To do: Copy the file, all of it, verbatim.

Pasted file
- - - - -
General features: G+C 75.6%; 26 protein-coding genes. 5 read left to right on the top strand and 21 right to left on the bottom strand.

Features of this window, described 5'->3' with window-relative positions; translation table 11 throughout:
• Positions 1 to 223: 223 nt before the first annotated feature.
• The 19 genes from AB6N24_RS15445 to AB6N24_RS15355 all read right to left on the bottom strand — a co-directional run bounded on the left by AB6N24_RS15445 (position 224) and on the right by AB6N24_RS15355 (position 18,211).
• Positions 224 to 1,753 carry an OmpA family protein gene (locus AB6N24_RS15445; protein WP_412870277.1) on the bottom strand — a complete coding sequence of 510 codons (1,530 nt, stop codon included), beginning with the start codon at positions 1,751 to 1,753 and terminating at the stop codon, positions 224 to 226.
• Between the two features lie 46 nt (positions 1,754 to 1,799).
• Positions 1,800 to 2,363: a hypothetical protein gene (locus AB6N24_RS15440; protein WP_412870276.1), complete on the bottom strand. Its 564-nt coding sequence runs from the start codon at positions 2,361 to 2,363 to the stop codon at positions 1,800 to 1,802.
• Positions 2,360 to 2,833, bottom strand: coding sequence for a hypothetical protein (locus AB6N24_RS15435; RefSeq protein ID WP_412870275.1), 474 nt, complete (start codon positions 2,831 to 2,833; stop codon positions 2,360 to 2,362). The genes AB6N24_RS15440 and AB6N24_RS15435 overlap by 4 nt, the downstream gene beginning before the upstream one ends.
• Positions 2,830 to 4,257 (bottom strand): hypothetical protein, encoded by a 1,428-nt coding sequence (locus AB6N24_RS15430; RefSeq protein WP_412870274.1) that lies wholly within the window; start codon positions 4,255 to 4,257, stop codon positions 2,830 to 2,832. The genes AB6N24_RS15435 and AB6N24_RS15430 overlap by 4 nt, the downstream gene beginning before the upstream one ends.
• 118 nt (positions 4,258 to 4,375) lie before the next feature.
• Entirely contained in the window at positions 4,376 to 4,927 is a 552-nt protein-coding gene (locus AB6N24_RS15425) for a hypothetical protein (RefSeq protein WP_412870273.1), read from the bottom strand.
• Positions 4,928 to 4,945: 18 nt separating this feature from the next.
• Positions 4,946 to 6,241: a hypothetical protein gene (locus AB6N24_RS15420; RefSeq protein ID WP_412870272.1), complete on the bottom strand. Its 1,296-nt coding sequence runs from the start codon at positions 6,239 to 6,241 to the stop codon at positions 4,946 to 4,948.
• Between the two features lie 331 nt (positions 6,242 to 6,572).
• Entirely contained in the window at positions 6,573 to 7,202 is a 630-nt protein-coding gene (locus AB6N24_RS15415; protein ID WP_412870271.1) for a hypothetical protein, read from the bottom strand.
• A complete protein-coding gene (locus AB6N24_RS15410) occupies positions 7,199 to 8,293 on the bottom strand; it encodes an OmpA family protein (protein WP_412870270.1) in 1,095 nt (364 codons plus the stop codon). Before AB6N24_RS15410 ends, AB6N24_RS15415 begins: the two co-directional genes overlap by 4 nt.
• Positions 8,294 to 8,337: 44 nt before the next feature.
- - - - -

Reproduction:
General features: G+C 75.6%; 26 protein-coding genes. 5 read left to right on the top strand and 21 right to left on the bottom strand.

Features of this window, described 5'->3' with window-relative positions; translation table 11 throughout:
• Positions 1 to 223: 223 nt before the first annotated feature.
• The 19 genes from AB6N24_RS15445 to AB6N24_RS15355 all read right to left on the bottom strand — a co-directional run bounded on the left by AB6N24_RS15445 (position 224) and on the right by AB6N24_RS15355 (position 18,211).
• Positions 224 to 1,753 carry an OmpA family protein gene (locus AB6N24_RS15445; protein WP_412870277.1) on the bottom strand — a complete coding sequence of 510 codons (1,530 nt, stop codon included), beginning with the start codon at positions 1,751 to 1,753 and terminating at the stop codon, positions 224 to 226.
• Between the two features lie 46 nt (positions 1,754 to 1,799).
• Positions 1,800 to 2,363: a hypothetical protein gene (locus AB6N24_RS15440; protein WP_412870276.1), complete on the bottom strand. Its 564-nt coding sequence runs from the start codon at positions 2,361 to 2,363 to the stop codon at positions 1,800 to 1,802.
• Positions 2,360 to 2,833, bottom strand: coding sequence for a hypothetical protein (locus AB6N24_RS15435; RefSeq protein ID WP_412870275.1), 474 nt, complete (start codon positions 2,831 to 2,833; stop codon positions 2,360 to 2,362). The genes AB6N24_RS15440 and AB6N24_RS15435 overlap by 4 nt, the downstream gene beginning before the upstream one ends.
• Positions 2,830 to 4,257 (bottom strand): hypothetical protein, encoded by a 1,428-nt coding sequence (locus AB6N24_RS15430; RefSeq protein WP_412870274.1) that lies wholly within the window; start codon positions 4,255 to 4,257, stop codon positions 2,830 to 2,832. The genes AB6N24_RS15435 and AB6N24_RS15430 overlap by 4 nt, the downstream gene beginning before the upstream one ends.
• 118 nt (positions 4,258 to 4,375) lie before the next feature.
• Entirely contained in the window at positions 4,376 to 4,927 is a 552-nt protein-coding gene (locus AB6N24_RS15425) for a hypothetical protein (RefSeq protein WP_412870273.1), read from the bottom strand.
• Positions 4,928 to 4,945: 18 nt separating this feature from the next.
• Positions 4,946 to 6,241: a hypothetical protein gene (locus AB6N24_RS15420; RefSeq protein ID WP_412870272.1), complete on the bottom strand. Its 1,296-nt coding sequence runs from the start codon at positions 6,239 to 6,241 to the stop codon at positions 4,946 to 4,948.
• Between the two features lie 331 nt (positions 6,242 to 6,572).
• Entirely contained in the window at positions 6,573 to 7,202 is a 630-nt protein-coding gene (locus AB6N24_RS15415; protein ID WP_412870271.1) for a hypothetical protein, read from the bottom strand.
• A complete protein-coding gene (locus AB6N24_RS15410) occupies positions 7,199 to 8,293 on the bottom strand; it encodes an OmpA family protein (protein WP_412870270.1) in 1,095 nt (364 codons plus the stop codon). Before AB6N24_RS15410 ends, AB6N24_RS15415 begins: the two co-directional genes overlap by 4 nt.
• Positions 8,294 to 8,337: 44 nt before the next feature.